Full Moon: February’s Full Moon will occur on , the 9st. It has been called Wolf Moon due to the howling heard during the month, the middle of their breeding season. In other parts of North America, where tribes saw the deepest snow, it was called Snow Moon and because there was such an extreme scarcity of game to hunt, it was also aptly referred to as Hunger Moon.

Special Notes: “Punxsutawney Phil” makes his much-anticipated appearance on Sunday, February 2nd to ‘predict’ the coming of Spring! How this little marmota monax reacts to the day’s weather will determine the arrival of Spring. If is sunny and he sees his shadow, he will retreat underground for another 6 weeks of Winter! If it is cloudy and he doesn’t get scared by his own shadow, Spring will come early in 2020.

Holidays: The Christian Festival of Lights, or Candlemas, is celebrated on Sunday, February 2nd. On this day, many churches would traditionally display many more candles than usual during their daily services to not only make the service special but it was also believed that the additional light would provide protection from illness and plague in the coming year. Valentine’s Day, February 14th, falls on Friday in 2020. Show that special someone just how much you appreciate their being a part of your life. The birthdays of Abraham Lincoln (Wednesday, February 12th) and George Washington (Saturday, the 22nd) are collectively celebrated on President’s Day which falls on Monday, February 17th to provide us with an extended holiday weekend. Enjoy!

The Garden: The vegetable garden should get its first good tilling of the year, if weather and wetness permits. This will help the weather aid you in breaking up the dirt clods. In the event of snow, be sure to shake or brush off the white stuff from the branches of your evergreens and shrubs. Plants that may have been pushed out of the ground by frost heave should be pressed firmly back into place. Deciduous shrubs and trees are still dormant enough to transplant this month. Once the buds have begun to swell, it will be too late. Continue feeding our feathered friends. You will want them to stick around so they will provide natural insect control when the weather warms again.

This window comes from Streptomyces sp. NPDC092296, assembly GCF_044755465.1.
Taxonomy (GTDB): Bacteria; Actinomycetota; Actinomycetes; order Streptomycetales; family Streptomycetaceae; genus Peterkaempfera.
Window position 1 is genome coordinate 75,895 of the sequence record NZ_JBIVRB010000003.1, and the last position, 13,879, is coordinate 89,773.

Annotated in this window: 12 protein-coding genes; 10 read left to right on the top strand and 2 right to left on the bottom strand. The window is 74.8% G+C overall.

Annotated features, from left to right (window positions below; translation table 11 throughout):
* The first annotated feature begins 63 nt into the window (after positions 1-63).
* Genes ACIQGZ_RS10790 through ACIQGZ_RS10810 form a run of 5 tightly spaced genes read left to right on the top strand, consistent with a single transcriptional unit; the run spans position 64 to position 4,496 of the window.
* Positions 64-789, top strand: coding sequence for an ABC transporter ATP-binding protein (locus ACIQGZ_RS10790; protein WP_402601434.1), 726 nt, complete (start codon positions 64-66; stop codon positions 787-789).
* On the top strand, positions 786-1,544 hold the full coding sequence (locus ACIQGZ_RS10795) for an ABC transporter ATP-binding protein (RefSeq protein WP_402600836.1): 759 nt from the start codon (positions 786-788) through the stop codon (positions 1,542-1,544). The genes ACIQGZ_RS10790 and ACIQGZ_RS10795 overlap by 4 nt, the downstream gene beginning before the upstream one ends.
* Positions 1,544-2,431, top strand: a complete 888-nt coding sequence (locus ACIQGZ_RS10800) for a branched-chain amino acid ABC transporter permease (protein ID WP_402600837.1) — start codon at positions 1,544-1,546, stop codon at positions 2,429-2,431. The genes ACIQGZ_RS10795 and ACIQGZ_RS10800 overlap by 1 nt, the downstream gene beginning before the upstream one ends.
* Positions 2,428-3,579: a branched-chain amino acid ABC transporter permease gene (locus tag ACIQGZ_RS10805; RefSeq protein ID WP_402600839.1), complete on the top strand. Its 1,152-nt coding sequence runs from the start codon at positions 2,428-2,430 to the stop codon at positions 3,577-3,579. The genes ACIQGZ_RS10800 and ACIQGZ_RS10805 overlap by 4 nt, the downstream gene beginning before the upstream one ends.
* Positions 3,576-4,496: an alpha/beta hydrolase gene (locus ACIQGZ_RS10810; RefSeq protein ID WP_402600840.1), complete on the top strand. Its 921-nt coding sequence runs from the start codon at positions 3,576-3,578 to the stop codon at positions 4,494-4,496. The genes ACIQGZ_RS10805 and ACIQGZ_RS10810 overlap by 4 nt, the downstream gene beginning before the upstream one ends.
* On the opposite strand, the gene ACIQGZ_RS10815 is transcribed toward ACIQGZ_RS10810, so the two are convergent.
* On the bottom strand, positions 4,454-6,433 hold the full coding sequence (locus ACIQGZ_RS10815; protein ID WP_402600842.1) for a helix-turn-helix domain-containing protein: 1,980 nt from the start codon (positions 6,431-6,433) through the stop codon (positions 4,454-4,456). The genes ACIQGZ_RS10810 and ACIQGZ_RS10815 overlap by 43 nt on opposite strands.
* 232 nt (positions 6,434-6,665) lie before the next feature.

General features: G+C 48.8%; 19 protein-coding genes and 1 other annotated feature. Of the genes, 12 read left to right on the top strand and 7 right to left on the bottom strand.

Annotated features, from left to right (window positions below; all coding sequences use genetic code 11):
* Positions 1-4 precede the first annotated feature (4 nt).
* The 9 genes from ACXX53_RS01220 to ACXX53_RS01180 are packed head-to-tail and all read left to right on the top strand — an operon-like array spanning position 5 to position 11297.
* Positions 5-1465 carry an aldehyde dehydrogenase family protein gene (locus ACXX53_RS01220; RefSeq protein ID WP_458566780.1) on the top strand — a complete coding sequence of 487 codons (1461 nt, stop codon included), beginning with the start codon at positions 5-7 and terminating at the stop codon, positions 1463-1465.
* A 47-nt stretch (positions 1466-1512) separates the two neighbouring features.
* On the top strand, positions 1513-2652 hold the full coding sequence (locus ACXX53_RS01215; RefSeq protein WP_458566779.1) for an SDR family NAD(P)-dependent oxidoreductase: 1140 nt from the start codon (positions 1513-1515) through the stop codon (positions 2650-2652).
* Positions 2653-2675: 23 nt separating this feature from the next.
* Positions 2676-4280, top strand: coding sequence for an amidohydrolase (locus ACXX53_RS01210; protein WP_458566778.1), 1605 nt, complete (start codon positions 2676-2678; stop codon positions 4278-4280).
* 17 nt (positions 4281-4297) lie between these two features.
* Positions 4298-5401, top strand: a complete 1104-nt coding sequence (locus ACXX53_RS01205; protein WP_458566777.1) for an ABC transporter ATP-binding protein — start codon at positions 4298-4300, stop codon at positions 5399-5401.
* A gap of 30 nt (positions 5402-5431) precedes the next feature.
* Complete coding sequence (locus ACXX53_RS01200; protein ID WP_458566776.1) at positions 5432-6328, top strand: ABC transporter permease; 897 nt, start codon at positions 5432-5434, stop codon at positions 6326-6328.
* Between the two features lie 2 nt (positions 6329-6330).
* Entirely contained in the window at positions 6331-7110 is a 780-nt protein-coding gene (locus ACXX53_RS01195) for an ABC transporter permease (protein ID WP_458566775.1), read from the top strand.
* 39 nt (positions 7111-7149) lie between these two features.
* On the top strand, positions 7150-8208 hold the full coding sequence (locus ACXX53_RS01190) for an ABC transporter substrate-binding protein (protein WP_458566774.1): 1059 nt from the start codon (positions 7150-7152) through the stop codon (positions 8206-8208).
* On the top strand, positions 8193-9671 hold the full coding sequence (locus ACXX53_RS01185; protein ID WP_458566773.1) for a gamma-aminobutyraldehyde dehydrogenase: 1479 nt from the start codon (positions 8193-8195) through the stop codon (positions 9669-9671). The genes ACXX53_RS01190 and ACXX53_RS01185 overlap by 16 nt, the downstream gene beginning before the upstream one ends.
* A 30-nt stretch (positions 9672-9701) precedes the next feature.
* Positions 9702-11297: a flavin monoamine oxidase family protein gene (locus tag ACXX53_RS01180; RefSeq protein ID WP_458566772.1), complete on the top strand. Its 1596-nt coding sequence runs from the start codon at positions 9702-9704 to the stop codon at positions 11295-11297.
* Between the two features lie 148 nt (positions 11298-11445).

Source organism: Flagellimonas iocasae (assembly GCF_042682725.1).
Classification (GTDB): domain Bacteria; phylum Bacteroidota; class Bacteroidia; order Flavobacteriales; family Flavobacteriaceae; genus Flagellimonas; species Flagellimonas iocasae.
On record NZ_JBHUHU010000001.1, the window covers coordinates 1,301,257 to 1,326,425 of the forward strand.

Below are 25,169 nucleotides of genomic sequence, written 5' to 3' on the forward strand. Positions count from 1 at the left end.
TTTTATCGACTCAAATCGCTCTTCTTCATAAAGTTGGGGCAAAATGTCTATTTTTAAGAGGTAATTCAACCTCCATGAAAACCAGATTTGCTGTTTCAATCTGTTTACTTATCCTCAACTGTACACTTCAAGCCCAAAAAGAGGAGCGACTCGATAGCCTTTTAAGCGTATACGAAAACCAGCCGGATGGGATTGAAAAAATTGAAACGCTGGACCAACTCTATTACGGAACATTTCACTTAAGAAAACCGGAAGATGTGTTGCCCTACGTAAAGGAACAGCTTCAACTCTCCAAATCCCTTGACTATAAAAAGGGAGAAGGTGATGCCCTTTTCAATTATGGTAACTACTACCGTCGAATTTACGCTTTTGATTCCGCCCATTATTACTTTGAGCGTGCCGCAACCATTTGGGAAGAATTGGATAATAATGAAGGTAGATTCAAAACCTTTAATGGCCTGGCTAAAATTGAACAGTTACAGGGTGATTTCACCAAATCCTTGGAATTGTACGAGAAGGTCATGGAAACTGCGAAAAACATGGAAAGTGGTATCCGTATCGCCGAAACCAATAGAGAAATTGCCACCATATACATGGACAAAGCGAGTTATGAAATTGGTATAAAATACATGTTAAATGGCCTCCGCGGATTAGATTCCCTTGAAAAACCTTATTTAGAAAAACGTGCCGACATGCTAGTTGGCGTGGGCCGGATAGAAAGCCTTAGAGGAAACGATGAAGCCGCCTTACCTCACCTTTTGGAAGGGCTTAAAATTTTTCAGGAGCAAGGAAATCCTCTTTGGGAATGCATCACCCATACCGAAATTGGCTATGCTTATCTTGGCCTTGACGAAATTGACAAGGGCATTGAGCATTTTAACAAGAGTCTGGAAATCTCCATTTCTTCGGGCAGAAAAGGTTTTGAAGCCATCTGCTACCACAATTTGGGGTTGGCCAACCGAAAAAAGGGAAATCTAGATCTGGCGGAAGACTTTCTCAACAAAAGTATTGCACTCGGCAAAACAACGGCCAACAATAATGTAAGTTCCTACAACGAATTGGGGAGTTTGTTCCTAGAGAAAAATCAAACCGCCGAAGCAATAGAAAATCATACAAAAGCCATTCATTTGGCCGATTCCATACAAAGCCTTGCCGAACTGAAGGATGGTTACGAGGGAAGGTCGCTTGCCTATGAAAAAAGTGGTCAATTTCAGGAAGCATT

The Farm: Best for planting root crops (12, 13); Best for weeding and stirring the soil (3, 5); Best for planting above-ground crops (6, 7); Best for planting root crops (18, 19, 20); for harvesting all crops (16, 17). Best days to set hens and incubators (2, 3, 4, 5, 6, 7, 8, 9, 10, 11, 12, 13, 14, 15, 16), slaughter and butcher meat (23, 24, 25, 26, 27, 28), transplant (23, 24, 25, 26, 27, 28), harvest and store grains (1, 2, 3, 4, 5, 27, 28, 29, 30, 31), wean animals (16, 17, 18, 19, 20, 21, 22, 23, 24, 25).

J. Gruber’s Thought For Today’s Living

“If everyone were perfect, there would be no need for criticism, even of oneself”


FEBRUARY 2020

"If you are enough lucky to be Irish, then you’re are lucky enough”

Old Irish Saying

 

MID-ATLANTIC WEATHER WATCH: Snow, in the northern part of the region, rain in the south (1,2,3); fair and cold (4,5,6,7) with showers, some snow in the north (8.9). Fair and cold again (10,11,12,13,14) with snow in the north, rain in the south (15.16.17).  Fair, cold (18,19,20,23,22) snow in the north, rain in the south (23,24,25,26); fair and cold yet again (27.28.29.29, 30,31). 


TORNADO WATCH: The Hagerstown Town and Country Almanack sees no tornado activity in the Mid-Atlantic Region during the month of March 


FULL MOON: March’s FULL MOON will occur on March 9th.  Native Americans came to call it WORM MOON because of the abundance of earthworms that would appear due to the warmer temperatures, softening up the frozen soil. It has also been referred to as SAP MOON because sap would begin to rise and run during this time of year.